Next, I take you to the understaffing issues. How often have you shown up to see a huge line, only to see two tellers working with 5 or more “slots” open? I know this comes down to cost-cutting measures, but during certain times of the day, they just need to be staffed better. On one occasion I showed up at 4:45, which I knew would be a very busy time with all the business customers at the end of the day. I had to be there and send something, so I was prepared to gut it up. I showed up and there were at least 20 people in line, but also four tellers, awesome. Nope, within five minutes two of the tellers closed up and went in back. I actually heard an audible gasp along with multiple “WHAT?!” exclamations. Tensions that was already high just went through the roof.

Now here is where it got interesting and I witnessed one of the best diffusions of the situation approaches by use of transference. Someone quite vocally and directly complained to the obviously senior tellers working. He shook his head and simply said, “I completely agree with you and feel for everyone one of you in line. Unfortunately, they had to leave because they were required with the reduction in staffing we received. If you would like to complain, please, please do. Here is a paper with the number and a web site address you can do so.” He then proceeded to hand out prepared papers with the info. Multiple people took them and had a look of fierce glee that they had somewhere to take out their frustration. How many did it, I don’t know. What I do know is that we still had to wait in line, but the bitterness at the tellers leaving the room was gone. Nice job Sr. teller guy.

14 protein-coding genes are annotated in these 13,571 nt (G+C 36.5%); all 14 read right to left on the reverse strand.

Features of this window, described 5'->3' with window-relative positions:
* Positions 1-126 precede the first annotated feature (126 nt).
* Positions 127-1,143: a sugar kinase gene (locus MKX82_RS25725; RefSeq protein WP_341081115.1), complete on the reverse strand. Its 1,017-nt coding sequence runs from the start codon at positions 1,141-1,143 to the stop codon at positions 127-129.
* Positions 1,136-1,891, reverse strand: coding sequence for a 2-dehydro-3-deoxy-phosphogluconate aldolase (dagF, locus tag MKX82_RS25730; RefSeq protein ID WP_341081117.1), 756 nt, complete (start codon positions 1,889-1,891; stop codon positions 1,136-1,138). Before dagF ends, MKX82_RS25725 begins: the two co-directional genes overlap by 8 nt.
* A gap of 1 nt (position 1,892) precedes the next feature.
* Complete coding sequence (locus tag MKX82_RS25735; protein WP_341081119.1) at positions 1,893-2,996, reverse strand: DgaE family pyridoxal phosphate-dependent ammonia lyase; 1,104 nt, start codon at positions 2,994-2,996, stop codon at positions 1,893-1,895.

So bottom line, though the price of the stamp continues to climb, the service sure isn’t getting any better when you have to be at the post office in person. I have never been at the post office and not had to stand in line for an extended time. As I mentioned before, I think the post office has just relied on the fact that we just don’t have anywhere else to go. With packages, that is no longer the case, so they have to compete on price. Perhaps that will happen with letters too at some point. One can only hope.